In 1982, the Chameleons social group had crowned him ‘Empress of Sydney’, the first time someone from outside the‘ drag’ industry had been so recognised. He was chuffed, and proud of this his only appearance in ‘drag’ sporting a black velvet strapless gown. He wore the gown to the ‘Gay Embassy’, a caravan that had been set up in front of the Premier’s house in late 1983 as another move to push the law reform agenda. The ‘Embassy’ had been Lex’s idea.

Lex became alerted to the problem of HIV/AIDS in 1982. He later became involved in the disputes with the Blood Bank as a voice of reason pointing out that the only solution to the implementation of sound public health policy relating to HIV was for the medical profession to talk to, and engage in a dialogue with, the gay community, a point that some medicos of the old ‘Doctor knows best’ school were reluctant to hear. He, and others, set up the AIDS Action Committee which, following later Federal government funding, morphed into the AIDS Council of NSW (ACON) of which Lex became the first President.

As one senior federal health official has recently said of Lex at this time: ‘It was our immense good fortune that you were there, straight out of the decriminalisation campaign, to take up the struggle on what was, unbelievably, a matter of genuine life and death. Your temper, and temperament, and relentless, focused energy, was really a critical factor in bringing together the people and disparate groups around a sensible and attainable (and attained and exceeded) set of political goals and objectives on AIDS’.

Lex later stepped down as President of ACON though he stayed on the committee. Truth to tell, Lex was not the greatest of administrators. He operated best as an individual activist, always sharp and on-message.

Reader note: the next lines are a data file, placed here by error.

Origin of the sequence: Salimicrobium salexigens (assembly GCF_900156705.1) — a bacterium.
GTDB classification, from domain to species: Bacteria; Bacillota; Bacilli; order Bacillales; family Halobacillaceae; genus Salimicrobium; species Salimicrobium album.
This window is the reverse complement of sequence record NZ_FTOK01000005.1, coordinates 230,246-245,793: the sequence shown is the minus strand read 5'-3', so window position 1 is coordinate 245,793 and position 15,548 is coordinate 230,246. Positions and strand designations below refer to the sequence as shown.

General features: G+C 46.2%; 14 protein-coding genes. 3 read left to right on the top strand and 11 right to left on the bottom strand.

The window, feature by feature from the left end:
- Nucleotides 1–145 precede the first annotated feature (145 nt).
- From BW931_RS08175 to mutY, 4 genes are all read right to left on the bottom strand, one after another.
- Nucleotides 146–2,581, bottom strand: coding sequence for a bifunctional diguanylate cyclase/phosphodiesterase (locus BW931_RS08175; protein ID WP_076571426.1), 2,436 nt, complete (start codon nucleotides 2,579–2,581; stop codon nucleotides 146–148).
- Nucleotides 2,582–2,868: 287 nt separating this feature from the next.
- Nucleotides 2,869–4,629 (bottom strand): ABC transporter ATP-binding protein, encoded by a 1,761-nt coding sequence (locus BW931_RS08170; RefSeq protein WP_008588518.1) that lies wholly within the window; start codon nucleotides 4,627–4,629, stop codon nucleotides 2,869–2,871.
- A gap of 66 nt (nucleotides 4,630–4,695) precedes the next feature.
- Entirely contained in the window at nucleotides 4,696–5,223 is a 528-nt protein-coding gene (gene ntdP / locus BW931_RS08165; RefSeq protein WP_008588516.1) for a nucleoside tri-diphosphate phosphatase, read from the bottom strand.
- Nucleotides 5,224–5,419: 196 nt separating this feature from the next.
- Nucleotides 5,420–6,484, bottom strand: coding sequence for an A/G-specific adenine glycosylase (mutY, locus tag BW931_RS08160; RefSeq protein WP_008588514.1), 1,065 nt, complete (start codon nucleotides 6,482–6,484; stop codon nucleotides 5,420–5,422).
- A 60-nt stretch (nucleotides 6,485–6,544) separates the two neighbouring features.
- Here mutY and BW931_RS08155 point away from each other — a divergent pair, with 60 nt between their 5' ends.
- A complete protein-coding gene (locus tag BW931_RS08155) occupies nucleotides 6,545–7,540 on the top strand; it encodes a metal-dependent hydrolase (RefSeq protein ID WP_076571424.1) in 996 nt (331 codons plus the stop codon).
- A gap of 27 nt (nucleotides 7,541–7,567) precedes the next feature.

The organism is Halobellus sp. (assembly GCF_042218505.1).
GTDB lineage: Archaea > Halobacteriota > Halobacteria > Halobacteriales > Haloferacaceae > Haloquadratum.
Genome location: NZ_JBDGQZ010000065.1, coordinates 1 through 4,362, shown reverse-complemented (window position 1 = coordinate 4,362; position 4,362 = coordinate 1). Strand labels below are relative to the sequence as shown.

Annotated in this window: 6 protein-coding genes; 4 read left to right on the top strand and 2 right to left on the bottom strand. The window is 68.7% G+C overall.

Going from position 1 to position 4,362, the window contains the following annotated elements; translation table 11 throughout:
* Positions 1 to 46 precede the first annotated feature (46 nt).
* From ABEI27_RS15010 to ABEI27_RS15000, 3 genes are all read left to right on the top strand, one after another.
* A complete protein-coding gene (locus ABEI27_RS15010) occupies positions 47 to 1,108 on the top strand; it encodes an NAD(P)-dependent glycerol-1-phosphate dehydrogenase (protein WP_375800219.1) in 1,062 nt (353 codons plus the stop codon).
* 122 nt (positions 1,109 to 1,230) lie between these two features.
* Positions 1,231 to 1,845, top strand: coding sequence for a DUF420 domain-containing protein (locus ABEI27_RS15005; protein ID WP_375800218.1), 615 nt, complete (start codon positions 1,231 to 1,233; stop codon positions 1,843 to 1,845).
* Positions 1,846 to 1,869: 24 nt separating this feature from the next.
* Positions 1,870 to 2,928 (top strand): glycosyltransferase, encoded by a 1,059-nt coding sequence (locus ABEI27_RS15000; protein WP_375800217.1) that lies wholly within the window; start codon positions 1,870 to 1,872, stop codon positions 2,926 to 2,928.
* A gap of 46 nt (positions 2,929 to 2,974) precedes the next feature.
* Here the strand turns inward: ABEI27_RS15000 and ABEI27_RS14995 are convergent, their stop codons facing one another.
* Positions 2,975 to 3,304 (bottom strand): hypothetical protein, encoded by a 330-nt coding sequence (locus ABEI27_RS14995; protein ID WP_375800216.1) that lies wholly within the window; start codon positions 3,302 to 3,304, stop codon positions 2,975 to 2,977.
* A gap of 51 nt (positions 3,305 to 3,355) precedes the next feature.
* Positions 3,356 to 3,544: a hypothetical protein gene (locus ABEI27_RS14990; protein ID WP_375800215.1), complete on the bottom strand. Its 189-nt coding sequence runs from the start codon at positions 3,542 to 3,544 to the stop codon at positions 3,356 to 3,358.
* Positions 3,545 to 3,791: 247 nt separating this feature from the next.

For many years Lex acted as a block captain of marshals at Mardi Gras Parades, and was very proud to have done so. In 2011, Sydney Mardi Gras rightly awarded Lex and Sue Wills their GLBTI Community Hero Award marking the 40th anniversary of the formal foundation of CAMP, and they were thrilled to ride up front in the 2012 parade.

Post retirement from Sydney University, Lex became involved in the Pride History Group, Sydney’s gay and lesbian history group. He was President at the time that he died, assisting in the organization of a history conference, set for this coming November, on homosexual law reforms, his major life’s work. It is sad that he will not be there. The Conference will be dedicated to his memory.

Lex is survived by his sister, brother-in-law and two nephews and their families, and is remembered with respect and affection by his fellow academics, and hugely admired by his fellow activists for his monumental achievements on behalf of the gay and lesbian community. As one activist said to him before he died: ‘Your courage, persistence, intellect, and no nonsense stroppiness against injustice and poor thinking has pushed us forward to a better future’.

* All unidentified quotes are from nine hours of interview with Lex Watson conducted by Sue Wills and myself in his last months. These will be incorporated into the Pride History Group’s ‘100 Voices’ on-line resource.

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Robert French

Robert French

Robert French is from the Pride History Group.

Comments (3)

  • Joseph Carmel Chetcuti

    10 May 2014 at 11:30 |
    The word 'blame' should be replaced with 'depict'.
  • Joseph Chetcuti

    10 May 2014 at 11:28 |
    An excellent and honest obituary. Lex was truly the face of gay activism during much of the 1970s. The only disagreement I have is with the observation that CAMP was winding down as a political organisation following the resignation of Lex and Sue Wills. One could hardly blame Peter Bonsall-Boone and Marg McMann who followed Lex and Sue as being apolitical. They certyainly had a different style and approach to politics than Lex and Sue!
  • Kay Lipman

    08 May 2014 at 10:05 |
    Thank you for this wonderful memorial,it is people like Lex who have made it possible for my Grandchildren to be born.Forever grateful. Kay Lipman.